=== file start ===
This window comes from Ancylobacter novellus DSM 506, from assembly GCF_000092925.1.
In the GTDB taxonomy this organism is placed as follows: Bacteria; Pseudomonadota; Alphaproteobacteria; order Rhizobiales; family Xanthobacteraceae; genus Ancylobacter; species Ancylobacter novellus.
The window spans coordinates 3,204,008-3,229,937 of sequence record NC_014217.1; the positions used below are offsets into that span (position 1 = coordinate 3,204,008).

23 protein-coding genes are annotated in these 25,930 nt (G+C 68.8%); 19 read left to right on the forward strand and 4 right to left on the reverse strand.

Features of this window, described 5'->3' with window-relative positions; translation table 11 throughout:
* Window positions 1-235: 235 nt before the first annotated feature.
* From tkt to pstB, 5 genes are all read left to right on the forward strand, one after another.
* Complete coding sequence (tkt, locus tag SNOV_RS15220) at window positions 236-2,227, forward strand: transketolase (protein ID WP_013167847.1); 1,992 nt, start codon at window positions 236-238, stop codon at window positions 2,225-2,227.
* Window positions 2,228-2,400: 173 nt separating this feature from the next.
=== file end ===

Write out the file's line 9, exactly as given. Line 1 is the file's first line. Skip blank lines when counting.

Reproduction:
* Window positions 2,228-2,400: 173 nt separating this feature from the next.